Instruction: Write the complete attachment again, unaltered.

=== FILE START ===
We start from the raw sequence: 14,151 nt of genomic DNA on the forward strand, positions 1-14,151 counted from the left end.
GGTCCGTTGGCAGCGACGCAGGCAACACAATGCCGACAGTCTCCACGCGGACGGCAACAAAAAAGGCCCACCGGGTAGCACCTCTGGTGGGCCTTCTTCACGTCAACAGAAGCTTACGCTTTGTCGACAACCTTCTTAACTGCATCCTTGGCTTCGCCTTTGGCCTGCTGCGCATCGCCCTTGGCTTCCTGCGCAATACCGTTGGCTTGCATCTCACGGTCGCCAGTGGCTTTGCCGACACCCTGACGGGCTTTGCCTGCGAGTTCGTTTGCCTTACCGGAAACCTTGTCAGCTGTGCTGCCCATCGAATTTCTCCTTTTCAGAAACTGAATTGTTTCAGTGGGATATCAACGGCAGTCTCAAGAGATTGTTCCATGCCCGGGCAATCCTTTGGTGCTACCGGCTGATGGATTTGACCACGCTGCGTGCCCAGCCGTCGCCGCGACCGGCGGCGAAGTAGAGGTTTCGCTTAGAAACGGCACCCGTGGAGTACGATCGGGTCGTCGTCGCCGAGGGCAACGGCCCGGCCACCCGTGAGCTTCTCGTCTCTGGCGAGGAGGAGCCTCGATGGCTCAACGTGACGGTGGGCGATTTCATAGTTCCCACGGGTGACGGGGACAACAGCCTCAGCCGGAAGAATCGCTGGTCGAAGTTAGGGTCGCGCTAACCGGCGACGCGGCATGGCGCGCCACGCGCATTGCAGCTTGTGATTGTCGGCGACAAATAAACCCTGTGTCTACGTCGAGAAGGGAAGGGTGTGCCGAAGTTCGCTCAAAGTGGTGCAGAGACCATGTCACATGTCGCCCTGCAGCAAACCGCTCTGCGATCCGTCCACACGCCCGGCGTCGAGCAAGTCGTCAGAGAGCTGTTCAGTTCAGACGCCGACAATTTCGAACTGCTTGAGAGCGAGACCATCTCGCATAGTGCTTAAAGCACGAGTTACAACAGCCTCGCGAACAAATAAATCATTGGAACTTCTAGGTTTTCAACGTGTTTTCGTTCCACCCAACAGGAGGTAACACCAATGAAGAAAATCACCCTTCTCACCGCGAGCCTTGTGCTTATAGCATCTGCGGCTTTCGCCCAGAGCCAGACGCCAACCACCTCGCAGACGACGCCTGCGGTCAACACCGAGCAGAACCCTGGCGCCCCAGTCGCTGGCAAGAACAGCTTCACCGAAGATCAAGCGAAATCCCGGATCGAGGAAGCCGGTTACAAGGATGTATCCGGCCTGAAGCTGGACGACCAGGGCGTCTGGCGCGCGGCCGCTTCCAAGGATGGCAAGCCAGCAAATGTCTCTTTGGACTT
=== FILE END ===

We start from the raw sequence: 14,151 nt of genomic DNA on the forward strand, positions 1-14,151 counted from the left end.
GGTCCGTTGGCAGCGACGCAGGCAACACAATGCCGACAGTCTCCACGCGGACGGCAACAAAAAAGGCCCACCGGGTAGCACCTCTGGTGGGCCTTCTTCACGTCAACAGAAGCTTACGCTTTGTCGACAACCTTCTTAACTGCATCCTTGGCTTCGCCTTTGGCCTGCTGCGCATCGCCCTTGGCTTCCTGCGCAATACCGTTGGCTTGCATCTCACGGTCGCCAGTGGCTTTGCCGACACCCTGACGGGCTTTGCCTGCGAGTTCGTTTGCCTTACCGGAAACCTTGTCAGCTGTGCTGCCCATCGAATTTCTCCTTTTCAGAAACTGAATTGTTTCAGTGGGATATCAACGGCAGTCTCAAGAGATTGTTCCATGCCCGGGCAATCCTTTGGTGCTACCGGCTGATGGATTTGACCACGCTGCGTGCCCAGCCGTCGCCGCGACCGGCGGCGAAGTAGAGGTTTCGCTTAGAAACGGCACCCGTGGAGTACGATCGGGTCGTCGTCGCCGAGGGCAACGGCCCGGCCACCCGTGAGCTTCTCGTCTCTGGCGAGGAGGAGCCTCGATGGCTCAACGTGACGGTGGGCGATTTCATAGTTCCCACGGGTGACGGGGACAACAGCCTCAGCCGGAAGAATCGCTGGTCGAAGTTAGGGTCGCGCTAACCGGCGACGCGGCATGGCGCGCCACGCGCATTGCAGCTTGTGATTGTCGGCGACAAATAAACCCTGTGTCTACGTCGAGAAGGGAAGGGTGTGCCGAAGTTCGCTCAAAGTGGTGCAGAGACCATGTCACATGTCGCCCTGCAGCAAACCGCTCTGCGATCCGTCCACACGCCCGGCGTCGAGCAAGTCGTCAGAGAGCTGTTCAGTTCAGACGCCGACAATTTCGAACTGCTTGAGAGCGAGACCATCTCGCATAGTGCTTAAAGCACGAGTTACAACAGCCTCGCGAACAAATAAATCATTGGAACTTCTAGGTTTTCAACGTGTTTTCGTTCCACCCAACAGGAGGTAACACCAATGAAGAAAATCACCCTTCTCACCGCGAGCCTTGTGCTTATAGCATCTGCGGCTTTCGCCCAGAGCCAGACGCCAACCACCTCGCAGACGACGCCTGCGGTCAACACCGAGCAGAACCCTGGCGCCCCAGTCGCTGGCAAGAACAGCTTCACCGAAGATCAAGCGAAATCCCGGATCGAGGAAGCCGGTTACAAGGATGTATCCGGCCTGAAGCTGGACGACCAGGGCGTCTGGCGCGCGGCCGCTTCCAAGGATGGCAAGCCAGCAAATGTCTCTTTGGACTT